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dc.contributor.advisorMacFadyen, Alan J.
dc.contributor.authorRosnau, Lucas J. W.
dc.date.accessioned2005-08-08T19:25:14Z
dc.date.available2005-08-08T19:25:14Z
dc.date.issued2002
dc.identifier.citationRosnau, L. J. (2002). Quantifying the preference intensities associated with physical tasks (Unpublished master's thesis). University of Calgary, Calgary, AB. doi:10.11575/PRISM/14187en_US
dc.identifier.isbn0612761703en
dc.identifier.urihttp://hdl.handle.net/1880/39352
dc.descriptionBibliography: p. 194-198en
dc.description.abstractWhat can be inferred about a commuter's preferences over the physical tasks of walking, standing, and sitting using a hybrid of experimental and contingent valuation methodologies? This research addresses the question of whether there exists a valid and reliable dollar-measure of preference intensities for walking, standing, and sitting. Data was collected from over 100 participants; they participated in an experiment involving actual money tradeoffs and physical consequences (walking, standing, or sitting) for choices. The experiment is noteworthy for trying to distil a dollar-measure for preferences over tasks independent of the inherent time-costs associated with those tasks.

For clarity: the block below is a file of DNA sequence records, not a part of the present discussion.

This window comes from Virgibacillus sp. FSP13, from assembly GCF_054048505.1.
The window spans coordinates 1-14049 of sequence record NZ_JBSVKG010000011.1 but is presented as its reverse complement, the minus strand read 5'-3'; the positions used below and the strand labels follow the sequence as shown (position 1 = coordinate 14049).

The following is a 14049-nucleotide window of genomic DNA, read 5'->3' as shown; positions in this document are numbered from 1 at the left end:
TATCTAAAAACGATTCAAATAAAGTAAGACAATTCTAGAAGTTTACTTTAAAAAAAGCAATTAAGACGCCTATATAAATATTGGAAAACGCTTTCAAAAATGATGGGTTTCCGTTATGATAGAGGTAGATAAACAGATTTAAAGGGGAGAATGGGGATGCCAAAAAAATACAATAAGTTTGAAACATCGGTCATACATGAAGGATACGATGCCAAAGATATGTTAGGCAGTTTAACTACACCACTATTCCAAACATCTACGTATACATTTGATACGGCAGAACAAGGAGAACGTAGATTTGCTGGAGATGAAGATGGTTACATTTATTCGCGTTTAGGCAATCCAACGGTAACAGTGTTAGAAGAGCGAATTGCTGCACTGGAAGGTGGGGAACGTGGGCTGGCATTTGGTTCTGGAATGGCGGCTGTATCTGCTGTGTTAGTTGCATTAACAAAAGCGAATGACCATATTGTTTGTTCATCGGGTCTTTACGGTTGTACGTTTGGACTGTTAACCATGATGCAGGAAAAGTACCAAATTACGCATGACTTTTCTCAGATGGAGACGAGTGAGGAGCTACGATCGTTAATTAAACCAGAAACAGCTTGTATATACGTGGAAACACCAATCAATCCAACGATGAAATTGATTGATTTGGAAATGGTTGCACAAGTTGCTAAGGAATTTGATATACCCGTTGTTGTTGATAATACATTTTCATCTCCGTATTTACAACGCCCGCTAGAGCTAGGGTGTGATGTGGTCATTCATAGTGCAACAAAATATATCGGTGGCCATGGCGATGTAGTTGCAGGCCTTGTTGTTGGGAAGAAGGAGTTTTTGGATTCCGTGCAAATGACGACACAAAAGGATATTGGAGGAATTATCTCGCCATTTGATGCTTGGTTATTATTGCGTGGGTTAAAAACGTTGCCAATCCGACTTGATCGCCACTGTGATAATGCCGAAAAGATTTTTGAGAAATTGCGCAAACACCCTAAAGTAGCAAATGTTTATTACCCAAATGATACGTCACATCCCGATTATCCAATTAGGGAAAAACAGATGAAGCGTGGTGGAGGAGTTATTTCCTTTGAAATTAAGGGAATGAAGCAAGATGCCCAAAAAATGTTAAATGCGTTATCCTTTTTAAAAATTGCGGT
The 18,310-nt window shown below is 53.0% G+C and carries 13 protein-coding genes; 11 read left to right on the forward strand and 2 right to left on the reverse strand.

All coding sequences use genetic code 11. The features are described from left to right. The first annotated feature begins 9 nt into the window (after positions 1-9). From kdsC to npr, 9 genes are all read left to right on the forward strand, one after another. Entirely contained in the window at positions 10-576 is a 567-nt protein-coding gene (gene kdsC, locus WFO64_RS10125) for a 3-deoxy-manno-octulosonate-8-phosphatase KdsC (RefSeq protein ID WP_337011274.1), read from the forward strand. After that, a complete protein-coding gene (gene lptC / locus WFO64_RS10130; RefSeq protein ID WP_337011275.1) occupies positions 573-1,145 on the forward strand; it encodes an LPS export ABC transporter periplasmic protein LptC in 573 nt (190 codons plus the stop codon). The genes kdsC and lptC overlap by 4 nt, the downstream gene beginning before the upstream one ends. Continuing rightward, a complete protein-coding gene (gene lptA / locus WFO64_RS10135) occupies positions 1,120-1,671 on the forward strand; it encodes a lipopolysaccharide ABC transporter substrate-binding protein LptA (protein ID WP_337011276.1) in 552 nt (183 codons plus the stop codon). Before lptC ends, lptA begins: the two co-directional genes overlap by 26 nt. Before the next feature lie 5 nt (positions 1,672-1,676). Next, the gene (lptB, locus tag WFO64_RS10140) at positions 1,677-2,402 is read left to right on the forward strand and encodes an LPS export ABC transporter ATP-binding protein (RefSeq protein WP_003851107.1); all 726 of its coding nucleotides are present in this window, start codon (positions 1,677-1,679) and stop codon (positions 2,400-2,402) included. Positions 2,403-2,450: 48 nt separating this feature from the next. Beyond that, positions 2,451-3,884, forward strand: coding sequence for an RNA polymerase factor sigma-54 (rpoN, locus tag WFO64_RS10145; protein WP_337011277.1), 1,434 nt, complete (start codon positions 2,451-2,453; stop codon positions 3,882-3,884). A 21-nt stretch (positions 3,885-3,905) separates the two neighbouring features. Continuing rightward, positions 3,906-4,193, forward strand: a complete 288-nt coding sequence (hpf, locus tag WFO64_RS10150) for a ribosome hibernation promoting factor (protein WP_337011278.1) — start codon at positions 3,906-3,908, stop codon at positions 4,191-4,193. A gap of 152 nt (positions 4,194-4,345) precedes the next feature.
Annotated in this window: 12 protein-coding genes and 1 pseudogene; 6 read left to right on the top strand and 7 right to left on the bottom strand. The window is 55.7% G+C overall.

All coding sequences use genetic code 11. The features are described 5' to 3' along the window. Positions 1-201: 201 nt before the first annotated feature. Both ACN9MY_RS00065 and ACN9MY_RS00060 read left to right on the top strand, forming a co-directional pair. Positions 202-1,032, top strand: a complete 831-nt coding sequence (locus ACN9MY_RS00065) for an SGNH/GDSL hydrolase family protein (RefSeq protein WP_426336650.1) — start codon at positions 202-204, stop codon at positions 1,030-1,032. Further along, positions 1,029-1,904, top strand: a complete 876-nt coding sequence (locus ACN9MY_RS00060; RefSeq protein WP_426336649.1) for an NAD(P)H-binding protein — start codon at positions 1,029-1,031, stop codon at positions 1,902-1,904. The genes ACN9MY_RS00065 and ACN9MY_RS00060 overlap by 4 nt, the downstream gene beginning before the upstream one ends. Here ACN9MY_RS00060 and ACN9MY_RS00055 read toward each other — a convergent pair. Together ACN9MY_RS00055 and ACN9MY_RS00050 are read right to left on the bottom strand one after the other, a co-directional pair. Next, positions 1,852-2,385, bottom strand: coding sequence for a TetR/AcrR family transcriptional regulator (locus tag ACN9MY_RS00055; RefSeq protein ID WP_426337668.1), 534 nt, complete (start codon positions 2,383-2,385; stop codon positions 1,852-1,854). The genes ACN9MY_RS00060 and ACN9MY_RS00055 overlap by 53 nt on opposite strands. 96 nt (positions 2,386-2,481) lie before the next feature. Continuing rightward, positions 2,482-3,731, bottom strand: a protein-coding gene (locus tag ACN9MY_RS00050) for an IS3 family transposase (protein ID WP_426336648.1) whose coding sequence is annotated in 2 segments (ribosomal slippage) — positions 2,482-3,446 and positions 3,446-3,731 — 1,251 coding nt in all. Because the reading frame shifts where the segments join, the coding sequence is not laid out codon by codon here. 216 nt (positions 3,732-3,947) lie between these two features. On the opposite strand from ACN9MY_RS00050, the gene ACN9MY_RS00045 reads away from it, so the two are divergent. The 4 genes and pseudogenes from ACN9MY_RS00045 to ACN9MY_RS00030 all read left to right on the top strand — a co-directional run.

dc.format.extentix, 198 leaves : ill. ; 30 cm.en
dc.language.isoeng
dc.rightsUniversity of Calgary graduate students retain copyright ownership and moral rights for their thesis. You may use this material in any way that is permitted by the Copyright Act or through licensing that has been assigned to the document. For uses that are not allowable under copyright legislation or licensing, you are required to seek permission.
dc.subject.lccAC1 .T484 2002 R675en
dc.titleQuantifying the preference intensities associated with physical tasks
dc.typemaster thesis
dc.publisher.institutionUniversity of Calgaryen
dc.identifier.doihttp://dx.doi.org/10.11575/PRISM/14187
thesis.degree.nameMaster of Arts (MA)
thesis.degree.disciplineEconomics
thesis.degree.grantorUniversity of Calgary
dc.identifier.lccAC1 .T484 2002 R675en
dc.publisher.placeCalgaryen
ucalgary.thesis.notesUARCen
ucalgary.thesis.uarcreleaseyen
ucalgary.item.requestcopytrue
ucalgary.thesis.accessionTheses Collection 58.002:Box 1402 501888795


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University of Calgary graduate students retain copyright ownership and moral rights for their thesis. You may use this material in any way that is permitted by the Copyright Act or through licensing that has been assigned to the document. For uses that are not allowable under copyright legislation or licensing, you are required to seek permission.